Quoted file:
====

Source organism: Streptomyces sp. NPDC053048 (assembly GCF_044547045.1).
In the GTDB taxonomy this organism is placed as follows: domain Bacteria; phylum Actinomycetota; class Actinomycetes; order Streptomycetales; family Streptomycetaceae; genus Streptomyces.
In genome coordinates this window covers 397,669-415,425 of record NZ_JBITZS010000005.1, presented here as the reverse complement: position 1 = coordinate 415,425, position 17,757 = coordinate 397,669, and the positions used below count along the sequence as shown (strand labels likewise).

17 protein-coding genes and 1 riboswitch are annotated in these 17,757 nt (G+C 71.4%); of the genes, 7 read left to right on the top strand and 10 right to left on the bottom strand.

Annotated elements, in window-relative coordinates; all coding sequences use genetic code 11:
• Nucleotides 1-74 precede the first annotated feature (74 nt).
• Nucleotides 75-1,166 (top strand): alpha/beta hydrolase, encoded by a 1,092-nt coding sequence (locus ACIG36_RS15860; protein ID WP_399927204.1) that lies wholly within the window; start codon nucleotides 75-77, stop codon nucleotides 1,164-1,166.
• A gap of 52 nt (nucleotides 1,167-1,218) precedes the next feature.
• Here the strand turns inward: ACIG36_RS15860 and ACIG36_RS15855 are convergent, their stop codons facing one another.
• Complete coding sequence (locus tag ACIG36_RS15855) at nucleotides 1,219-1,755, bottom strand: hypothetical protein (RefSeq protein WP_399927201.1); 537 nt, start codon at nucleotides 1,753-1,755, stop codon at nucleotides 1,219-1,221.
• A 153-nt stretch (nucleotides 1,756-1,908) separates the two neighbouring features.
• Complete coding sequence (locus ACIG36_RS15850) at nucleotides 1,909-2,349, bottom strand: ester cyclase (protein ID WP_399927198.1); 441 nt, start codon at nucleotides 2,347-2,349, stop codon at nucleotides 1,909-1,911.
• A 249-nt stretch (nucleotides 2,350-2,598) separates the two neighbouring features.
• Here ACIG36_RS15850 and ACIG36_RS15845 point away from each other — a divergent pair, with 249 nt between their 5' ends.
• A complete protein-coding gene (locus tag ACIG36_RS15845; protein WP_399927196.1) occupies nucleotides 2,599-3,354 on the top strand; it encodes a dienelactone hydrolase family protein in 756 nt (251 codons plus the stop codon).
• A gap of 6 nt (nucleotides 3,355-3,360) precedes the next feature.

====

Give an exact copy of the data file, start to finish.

Source organism: Streptomyces sp. NPDC053048 (assembly GCF_044547045.1).
In the GTDB taxonomy this organism is placed as follows: domain Bacteria; phylum Actinomycetota; class Actinomycetes; order Streptomycetales; family Streptomycetaceae; genus Streptomyces.
In genome coordinates this window covers 397,669-415,425 of record NZ_JBITZS010000005.1, presented here as the reverse complement: position 1 = coordinate 415,425, position 17,757 = coordinate 397,669, and the positions used below count along the sequence as shown (strand labels likewise).

17 protein-coding genes and 1 riboswitch are annotated in these 17,757 nt (G+C 71.4%); of the genes, 7 read left to right on the top strand and 10 right to left on the bottom strand.

Annotated elements, in window-relative coordinates; all coding sequences use genetic code 11:
• Nucleotides 1-74 precede the first annotated feature (74 nt).
• Nucleotides 75-1,166 (top strand): alpha/beta hydrolase, encoded by a 1,092-nt coding sequence (locus ACIG36_RS15860; protein ID WP_399927204.1) that lies wholly within the window; start codon nucleotides 75-77, stop codon nucleotides 1,164-1,166.
• A gap of 52 nt (nucleotides 1,167-1,218) precedes the next feature.
• Here the strand turns inward: ACIG36_RS15860 and ACIG36_RS15855 are convergent, their stop codons facing one another.
• Complete coding sequence (locus tag ACIG36_RS15855) at nucleotides 1,219-1,755, bottom strand: hypothetical protein (RefSeq protein WP_399927201.1); 537 nt, start codon at nucleotides 1,753-1,755, stop codon at nucleotides 1,219-1,221.
• A 153-nt stretch (nucleotides 1,756-1,908) separates the two neighbouring features.
• Complete coding sequence (locus ACIG36_RS15850) at nucleotides 1,909-2,349, bottom strand: ester cyclase (protein ID WP_399927198.1); 441 nt, start codon at nucleotides 2,347-2,349, stop codon at nucleotides 1,909-1,911.
• A 249-nt stretch (nucleotides 2,350-2,598) separates the two neighbouring features.
• Here ACIG36_RS15850 and ACIG36_RS15845 point away from each other — a divergent pair, with 249 nt between their 5' ends.
• A complete protein-coding gene (locus tag ACIG36_RS15845; protein WP_399927196.1) occupies nucleotides 2,599-3,354 on the top strand; it encodes a dienelactone hydrolase family protein in 756 nt (251 codons plus the stop codon).
• A gap of 6 nt (nucleotides 3,355-3,360) precedes the next feature.